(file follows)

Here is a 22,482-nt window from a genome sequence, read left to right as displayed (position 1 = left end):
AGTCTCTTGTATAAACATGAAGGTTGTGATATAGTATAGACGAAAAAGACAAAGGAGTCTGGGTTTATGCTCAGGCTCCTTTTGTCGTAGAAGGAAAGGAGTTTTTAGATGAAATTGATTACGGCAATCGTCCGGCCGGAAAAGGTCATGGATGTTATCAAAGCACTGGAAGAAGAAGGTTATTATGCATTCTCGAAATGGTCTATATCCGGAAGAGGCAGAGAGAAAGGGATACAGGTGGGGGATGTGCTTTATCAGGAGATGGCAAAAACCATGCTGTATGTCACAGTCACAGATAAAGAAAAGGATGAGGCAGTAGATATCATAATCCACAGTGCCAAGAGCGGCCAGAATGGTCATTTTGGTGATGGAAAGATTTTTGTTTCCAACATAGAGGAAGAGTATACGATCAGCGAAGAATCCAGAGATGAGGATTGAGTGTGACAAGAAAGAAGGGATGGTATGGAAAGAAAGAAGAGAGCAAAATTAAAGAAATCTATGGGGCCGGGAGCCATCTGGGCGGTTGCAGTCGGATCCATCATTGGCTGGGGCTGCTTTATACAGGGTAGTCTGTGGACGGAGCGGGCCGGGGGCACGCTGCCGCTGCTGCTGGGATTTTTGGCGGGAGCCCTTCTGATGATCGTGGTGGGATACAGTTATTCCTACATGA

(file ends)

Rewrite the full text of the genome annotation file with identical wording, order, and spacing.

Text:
Here is a 22,482-nt window from a genome sequence, read left to right as displayed (position 1 = left end):
AGTCTCTTGTATAAACATGAAGGTTGTGATATAGTATAGACGAAAAAGACAAAGGAGTCTGGGTTTATGCTCAGGCTCCTTTTGTCGTAGAAGGAAAGGAGTTTTTAGATGAAATTGATTACGGCAATCGTCCGGCCGGAAAAGGTCATGGATGTTATCAAAGCACTGGAAGAAGAAGGTTATTATGCATTCTCGAAATGGTCTATATCCGGAAGAGGCAGAGAGAAAGGGATACAGGTGGGGGATGTGCTTTATCAGGAGATGGCAAAAACCATGCTGTATGTCACAGTCACAGATAAAGAAAAGGATGAGGCAGTAGATATCATAATCCACAGTGCCAAGAGCGGCCAGAATGGTCATTTTGGTGATGGAAAGATTTTTGTTTCCAACATAGAGGAAGAGTATACGATCAGCGAAGAATCCAGAGATGAGGATTGAGTGTGACAAGAAAGAAGGGATGGTATGGAAAGAAAGAAGAGAGCAAAATTAAAGAAATCTATGGGGCCGGGAGCCATCTGGGCGGTTGCAGTCGGATCCATCATTGGCTGGGGCTGCTTTATACAGGGTAGTCTGTGGACGGAGCGGGCCGGGGGCACGCTGCCGCTGCTGCTGGGATTTTTGGCGGGAGCCCTTCTGATGATCGTGGTGGGATACAGTTATTCCTACATGA